Risk factors for medial meniscal injury in association with cranial cruciate ligament rupture
Article first published online: 1 DEC 2010
© 2010 British Small Animal Veterinary Association
Journal of Small Animal Practice
Volume 51, Issue 12, pages 630–634, December 2010
How to Cite
Hayes, G. M., Langley-Hobbs, S. J. and Jeffery, N. D. (2010), Risk factors for medial meniscal injury in association with cranial cruciate ligament rupture. Journal of Small Animal Practice, 51: 630–634. doi: 10.1111/j.1748-5827.2010.01003.x
- Issue published online: 1 DEC 2010
- Article first published online: 1 DEC 2010
Objectives: To determine the significant risk factors for medial meniscal injury in naturally occurring cranial cruciate ligament rupture and to quantify the risk using multivariate analysis.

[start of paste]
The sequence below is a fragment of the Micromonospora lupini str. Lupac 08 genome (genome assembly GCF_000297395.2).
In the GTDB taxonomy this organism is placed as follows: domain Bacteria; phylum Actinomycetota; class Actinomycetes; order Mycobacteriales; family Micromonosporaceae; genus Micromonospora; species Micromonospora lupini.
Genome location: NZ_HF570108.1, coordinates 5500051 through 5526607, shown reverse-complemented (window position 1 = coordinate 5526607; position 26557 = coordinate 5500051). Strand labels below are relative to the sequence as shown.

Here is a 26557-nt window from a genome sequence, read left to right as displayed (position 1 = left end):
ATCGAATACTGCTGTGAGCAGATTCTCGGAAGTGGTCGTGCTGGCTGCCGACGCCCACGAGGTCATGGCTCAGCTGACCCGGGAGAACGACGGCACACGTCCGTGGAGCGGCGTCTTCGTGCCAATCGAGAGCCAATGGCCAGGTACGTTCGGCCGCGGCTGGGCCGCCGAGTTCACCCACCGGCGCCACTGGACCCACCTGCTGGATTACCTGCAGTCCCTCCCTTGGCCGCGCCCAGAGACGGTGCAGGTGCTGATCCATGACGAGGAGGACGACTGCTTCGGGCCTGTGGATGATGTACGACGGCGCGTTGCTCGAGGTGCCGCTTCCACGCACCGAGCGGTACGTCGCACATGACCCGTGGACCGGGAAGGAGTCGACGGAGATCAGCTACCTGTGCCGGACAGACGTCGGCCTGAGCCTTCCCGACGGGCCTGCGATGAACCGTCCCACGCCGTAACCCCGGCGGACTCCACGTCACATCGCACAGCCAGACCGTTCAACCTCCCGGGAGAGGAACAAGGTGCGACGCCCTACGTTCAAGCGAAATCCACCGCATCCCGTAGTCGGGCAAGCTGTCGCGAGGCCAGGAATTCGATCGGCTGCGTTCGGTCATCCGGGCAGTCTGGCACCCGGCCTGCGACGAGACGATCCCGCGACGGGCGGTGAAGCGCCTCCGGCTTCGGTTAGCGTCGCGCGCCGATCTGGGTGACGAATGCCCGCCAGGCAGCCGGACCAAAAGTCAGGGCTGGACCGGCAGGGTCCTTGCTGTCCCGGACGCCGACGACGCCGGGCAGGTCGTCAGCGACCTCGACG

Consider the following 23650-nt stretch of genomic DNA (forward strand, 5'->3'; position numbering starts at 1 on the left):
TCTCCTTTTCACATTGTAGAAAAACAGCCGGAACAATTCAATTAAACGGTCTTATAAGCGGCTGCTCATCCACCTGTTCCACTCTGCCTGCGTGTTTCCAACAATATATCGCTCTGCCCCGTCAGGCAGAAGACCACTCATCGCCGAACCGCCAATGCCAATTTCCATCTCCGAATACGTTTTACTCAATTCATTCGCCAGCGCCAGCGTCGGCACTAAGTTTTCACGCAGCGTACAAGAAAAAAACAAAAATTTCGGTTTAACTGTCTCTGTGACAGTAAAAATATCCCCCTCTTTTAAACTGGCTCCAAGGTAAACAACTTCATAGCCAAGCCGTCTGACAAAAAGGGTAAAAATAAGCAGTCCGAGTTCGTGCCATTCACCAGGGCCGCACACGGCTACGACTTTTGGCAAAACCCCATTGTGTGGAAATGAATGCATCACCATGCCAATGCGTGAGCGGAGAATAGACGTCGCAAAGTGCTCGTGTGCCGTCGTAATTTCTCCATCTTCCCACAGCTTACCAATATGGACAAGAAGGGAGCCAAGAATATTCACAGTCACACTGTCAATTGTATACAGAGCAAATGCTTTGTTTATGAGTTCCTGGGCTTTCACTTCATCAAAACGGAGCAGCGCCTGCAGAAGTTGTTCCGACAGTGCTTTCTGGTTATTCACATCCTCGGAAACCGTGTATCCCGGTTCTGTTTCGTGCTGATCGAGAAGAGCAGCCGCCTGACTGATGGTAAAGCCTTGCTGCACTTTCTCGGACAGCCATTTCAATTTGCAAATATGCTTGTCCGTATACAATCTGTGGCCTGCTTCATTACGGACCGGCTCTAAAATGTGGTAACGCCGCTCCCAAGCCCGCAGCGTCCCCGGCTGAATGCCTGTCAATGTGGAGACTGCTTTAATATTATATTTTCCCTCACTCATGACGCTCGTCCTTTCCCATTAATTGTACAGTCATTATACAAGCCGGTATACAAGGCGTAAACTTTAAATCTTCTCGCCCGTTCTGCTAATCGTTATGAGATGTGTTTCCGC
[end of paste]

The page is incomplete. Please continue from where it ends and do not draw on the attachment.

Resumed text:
Methods: A retrospective case control study was performed of dogs that had undergone surgery for cranial cruciate ligament rupture. Data recorded included patient signalment (age, breed and sex), the duration of the lameness, the extent of the cranial cruciate ligament rupture (complete or partial) and the condition of the medial meniscus. Logistic regression was used to analyse the relationship between these variables and tears in the medial meniscus.
Results: One hundred and sixty-one of 443 stifles (36·3%) in 366 dogs had a medial meniscal tear. The risk of a medial meniscal tear was increased by 12·9 times in association with complete cranial cruciate ligament rupture (OR 12·9; 95% CI 6·8 to 24·2), by approximately 2·6% for each additional week of lameness (OR 1·026; 95% CI 1·009 to 1·043) and by approximately 1·4% for each additional kilogram of bodyweight (OR 1·014; 95% CI 1·000 to 1·028). Golden retrievers and Rottweilers were at increased risk and West Highland white terriers were at reduced risk of medial meniscal tears compared with Labrador retrievers.
Clinical Significance: To minimise the risk of medial meniscal tears, surgical stabilisation should not be unnecessarily delayed.